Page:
Predicting the proportion of essential genes in mouse duplicates based on biased mouse knockout genes.
ABSTRACT In the yeast or nematode, the proportion of essential genes in duplicates is lower than in singletons (single-copy genes), due to the functional redundancy. One may expect that it should be the same in the mouse genome. However, based on the publicly available mouse knockout data, it was observed that the proportion of essential genes in duplicates is similar to that in singletons. The most straightforward interpretation, as claimed in a recent study, is that duplicate genes may have a negligible role in the mouse genetic robustness. Here we show that in the current mouse knockout dataset, recently duplicated genes have been highly underrepresented, leading to an overestimation of the proportion of essential genes in duplicates. After estimating the duplication time of mouse duplication events, we have developed a simple bias-correcting procedure and shown that the bias-corrected proportion of essential genes in mouse duplicates is significantly lower than that in singletons.
- SourceAvailable from: PubMed CentralPLoS Computational Biology 07/2014; 10(7):e1003754. · 4.83 Impact Factor
- PLoS Computational Biology 07/2014; 10(7):e1003758. · 4.83 Impact Factor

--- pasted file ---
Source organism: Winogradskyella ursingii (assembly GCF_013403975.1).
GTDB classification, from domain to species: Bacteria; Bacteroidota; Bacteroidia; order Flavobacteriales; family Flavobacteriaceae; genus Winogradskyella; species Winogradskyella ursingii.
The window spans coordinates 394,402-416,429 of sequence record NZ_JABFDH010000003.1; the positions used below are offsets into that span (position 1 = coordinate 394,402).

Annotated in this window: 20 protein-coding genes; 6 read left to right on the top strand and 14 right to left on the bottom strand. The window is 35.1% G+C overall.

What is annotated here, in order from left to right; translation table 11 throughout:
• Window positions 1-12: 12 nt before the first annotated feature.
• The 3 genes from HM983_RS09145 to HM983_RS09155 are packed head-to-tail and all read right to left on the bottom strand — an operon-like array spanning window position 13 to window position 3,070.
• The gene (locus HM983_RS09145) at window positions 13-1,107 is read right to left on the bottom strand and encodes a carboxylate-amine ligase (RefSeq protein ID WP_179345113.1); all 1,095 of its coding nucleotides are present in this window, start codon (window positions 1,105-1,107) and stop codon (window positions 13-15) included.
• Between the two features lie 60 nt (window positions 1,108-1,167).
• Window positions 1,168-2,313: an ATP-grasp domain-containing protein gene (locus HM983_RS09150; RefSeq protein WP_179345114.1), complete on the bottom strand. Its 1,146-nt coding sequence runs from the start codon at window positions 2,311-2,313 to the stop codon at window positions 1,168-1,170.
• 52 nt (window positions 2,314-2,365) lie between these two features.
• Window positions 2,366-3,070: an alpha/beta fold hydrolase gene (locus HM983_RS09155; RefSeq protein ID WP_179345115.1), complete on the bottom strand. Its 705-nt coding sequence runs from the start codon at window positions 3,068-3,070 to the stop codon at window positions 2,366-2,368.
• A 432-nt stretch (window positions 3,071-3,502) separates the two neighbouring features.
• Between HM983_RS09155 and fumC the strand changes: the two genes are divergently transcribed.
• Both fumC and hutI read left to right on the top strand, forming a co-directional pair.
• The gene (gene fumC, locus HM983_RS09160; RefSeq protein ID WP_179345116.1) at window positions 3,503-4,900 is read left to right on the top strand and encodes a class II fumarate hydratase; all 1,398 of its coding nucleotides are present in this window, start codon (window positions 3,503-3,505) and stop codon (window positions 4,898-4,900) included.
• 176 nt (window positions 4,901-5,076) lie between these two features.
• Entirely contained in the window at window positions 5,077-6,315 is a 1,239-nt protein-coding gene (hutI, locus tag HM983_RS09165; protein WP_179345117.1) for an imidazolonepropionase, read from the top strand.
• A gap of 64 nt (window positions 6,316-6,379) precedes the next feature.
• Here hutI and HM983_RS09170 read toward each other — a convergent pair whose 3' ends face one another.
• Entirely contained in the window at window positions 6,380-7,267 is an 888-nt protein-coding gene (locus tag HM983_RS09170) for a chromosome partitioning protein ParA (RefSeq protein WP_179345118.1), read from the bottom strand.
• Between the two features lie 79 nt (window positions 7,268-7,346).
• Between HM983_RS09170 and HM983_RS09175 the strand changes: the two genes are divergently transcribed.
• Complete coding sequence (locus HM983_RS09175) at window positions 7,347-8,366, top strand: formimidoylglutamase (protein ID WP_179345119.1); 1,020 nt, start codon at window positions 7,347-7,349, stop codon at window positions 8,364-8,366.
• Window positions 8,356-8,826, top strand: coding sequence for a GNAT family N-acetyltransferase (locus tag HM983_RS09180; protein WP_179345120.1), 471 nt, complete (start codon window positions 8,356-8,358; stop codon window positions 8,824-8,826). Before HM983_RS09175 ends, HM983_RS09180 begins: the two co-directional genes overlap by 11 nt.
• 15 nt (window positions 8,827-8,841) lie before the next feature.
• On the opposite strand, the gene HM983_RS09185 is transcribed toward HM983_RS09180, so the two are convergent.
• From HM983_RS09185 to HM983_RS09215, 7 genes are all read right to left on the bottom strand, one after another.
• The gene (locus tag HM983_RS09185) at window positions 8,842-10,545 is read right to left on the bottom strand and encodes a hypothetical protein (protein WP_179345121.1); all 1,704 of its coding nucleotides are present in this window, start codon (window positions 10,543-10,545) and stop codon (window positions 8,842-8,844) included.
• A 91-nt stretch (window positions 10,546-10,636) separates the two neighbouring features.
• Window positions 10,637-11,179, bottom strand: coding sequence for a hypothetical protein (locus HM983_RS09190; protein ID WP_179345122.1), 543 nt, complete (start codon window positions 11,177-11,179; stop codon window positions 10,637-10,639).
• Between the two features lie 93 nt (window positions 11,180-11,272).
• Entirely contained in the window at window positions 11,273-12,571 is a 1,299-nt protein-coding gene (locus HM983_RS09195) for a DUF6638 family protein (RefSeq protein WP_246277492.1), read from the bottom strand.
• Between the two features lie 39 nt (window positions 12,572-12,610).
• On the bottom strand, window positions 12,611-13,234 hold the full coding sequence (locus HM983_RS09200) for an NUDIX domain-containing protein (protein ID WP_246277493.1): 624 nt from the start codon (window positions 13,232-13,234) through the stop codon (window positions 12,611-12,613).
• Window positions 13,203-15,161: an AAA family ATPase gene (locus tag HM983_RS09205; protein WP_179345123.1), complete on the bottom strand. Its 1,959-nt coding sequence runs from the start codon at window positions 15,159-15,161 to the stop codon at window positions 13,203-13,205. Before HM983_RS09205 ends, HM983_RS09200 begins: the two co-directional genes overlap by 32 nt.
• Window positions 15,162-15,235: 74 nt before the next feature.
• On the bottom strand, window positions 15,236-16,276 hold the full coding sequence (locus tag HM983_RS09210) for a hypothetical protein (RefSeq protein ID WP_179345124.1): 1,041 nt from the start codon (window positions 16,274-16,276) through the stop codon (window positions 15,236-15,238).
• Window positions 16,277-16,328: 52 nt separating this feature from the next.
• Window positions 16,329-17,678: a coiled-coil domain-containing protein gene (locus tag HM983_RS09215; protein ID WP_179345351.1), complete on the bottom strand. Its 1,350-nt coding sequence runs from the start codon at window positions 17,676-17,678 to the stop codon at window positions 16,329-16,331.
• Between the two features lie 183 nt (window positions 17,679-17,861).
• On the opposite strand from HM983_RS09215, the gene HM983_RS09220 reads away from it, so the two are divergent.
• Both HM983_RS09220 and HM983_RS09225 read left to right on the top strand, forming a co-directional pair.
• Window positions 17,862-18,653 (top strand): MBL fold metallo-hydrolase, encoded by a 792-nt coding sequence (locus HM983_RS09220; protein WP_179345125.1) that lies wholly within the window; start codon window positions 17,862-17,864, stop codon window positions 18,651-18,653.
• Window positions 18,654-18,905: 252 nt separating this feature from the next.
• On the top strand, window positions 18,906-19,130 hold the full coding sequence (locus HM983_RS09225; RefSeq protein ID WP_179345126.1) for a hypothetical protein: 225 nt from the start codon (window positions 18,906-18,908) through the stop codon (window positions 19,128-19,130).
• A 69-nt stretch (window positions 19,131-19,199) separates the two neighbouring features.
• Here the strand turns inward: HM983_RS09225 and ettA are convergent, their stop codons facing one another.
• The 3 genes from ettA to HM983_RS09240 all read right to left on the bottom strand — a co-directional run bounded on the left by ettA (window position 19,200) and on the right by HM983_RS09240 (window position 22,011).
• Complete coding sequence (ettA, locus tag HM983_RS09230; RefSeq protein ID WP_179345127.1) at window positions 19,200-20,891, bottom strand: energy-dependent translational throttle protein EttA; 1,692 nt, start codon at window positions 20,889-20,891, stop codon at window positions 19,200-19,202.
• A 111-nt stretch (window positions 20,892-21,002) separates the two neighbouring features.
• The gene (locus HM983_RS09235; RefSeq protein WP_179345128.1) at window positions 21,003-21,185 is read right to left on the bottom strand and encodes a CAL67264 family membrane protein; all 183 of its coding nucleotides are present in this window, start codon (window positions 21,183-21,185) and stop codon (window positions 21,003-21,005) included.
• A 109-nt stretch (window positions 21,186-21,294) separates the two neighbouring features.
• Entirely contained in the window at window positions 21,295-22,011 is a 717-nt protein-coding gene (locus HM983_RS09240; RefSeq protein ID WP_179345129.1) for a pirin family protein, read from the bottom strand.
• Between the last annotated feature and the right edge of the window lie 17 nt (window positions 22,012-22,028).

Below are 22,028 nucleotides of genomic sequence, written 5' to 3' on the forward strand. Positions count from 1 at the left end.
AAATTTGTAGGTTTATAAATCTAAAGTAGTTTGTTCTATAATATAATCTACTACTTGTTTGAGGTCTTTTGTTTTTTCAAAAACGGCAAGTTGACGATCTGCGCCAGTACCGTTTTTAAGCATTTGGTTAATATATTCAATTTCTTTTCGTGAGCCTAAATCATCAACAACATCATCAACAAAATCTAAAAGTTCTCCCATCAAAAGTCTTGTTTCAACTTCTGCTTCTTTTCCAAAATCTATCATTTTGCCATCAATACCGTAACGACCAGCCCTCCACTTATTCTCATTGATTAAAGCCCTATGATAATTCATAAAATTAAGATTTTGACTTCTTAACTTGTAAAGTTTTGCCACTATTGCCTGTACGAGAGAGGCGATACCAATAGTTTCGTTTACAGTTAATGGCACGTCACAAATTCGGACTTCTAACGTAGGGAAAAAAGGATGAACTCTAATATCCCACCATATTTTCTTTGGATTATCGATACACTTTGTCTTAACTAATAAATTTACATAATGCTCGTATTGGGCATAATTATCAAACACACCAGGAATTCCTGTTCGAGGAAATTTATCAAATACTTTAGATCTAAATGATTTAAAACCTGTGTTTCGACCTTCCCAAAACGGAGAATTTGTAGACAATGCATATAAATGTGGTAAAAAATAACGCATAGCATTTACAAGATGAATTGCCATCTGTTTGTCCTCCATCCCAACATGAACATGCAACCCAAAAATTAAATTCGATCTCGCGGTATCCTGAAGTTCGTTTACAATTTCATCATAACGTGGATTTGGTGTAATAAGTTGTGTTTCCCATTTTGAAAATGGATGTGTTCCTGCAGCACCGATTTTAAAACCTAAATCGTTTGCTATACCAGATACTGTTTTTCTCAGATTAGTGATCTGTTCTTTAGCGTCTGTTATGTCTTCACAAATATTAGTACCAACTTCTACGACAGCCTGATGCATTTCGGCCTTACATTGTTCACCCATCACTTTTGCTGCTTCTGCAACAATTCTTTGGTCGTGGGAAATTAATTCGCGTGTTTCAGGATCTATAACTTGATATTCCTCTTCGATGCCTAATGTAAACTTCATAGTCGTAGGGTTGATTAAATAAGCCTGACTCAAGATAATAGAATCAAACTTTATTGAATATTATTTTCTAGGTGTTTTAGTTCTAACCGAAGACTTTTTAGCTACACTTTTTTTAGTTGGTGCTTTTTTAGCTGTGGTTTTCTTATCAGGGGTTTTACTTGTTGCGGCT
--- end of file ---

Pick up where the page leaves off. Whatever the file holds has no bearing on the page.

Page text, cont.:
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ABSTRACT: In contrast to S. cerevisiae and C. elegans, analyses based on the current knockout (KO) mouse phenotypes led to the conclusion that duplicate genes had almost no role in mouse genetic robustness. It has been suggested that the bias of mouse KO database toward ancient duplicates may possibly cause this knockout duplicate puzzle, that is, a very similar proportion of essential genes (P E ) between duplicate genes and singletons. In this paper, we conducted an extensive and careful analysis for the mouse KO phenotype data and corroborated a strong effect of duplicate genes on mouse genetics robustness. Moreover, the effect of duplicate genes on mouse genetic robustness is duplication-age dependent, which holds after ruling out the potential confounding effect from coding-sequence conservation, protein-protein connectivity, functional bias, or the bias of duplicates generated by whole genome duplication (WGD). Our findings suggest that two factors, the sampling bias toward ancient duplicates and very ancient duplicates with a proportion of essential genes higher than that of singletons, have caused the mouse knockout duplicate puzzle; meanwhile, the effect of genetic buffering may be correlated with sequence conservation as well as protein-protein interactivity.BioMed Research International 01/2014; 2014:758672. · 2.71 Impact Factor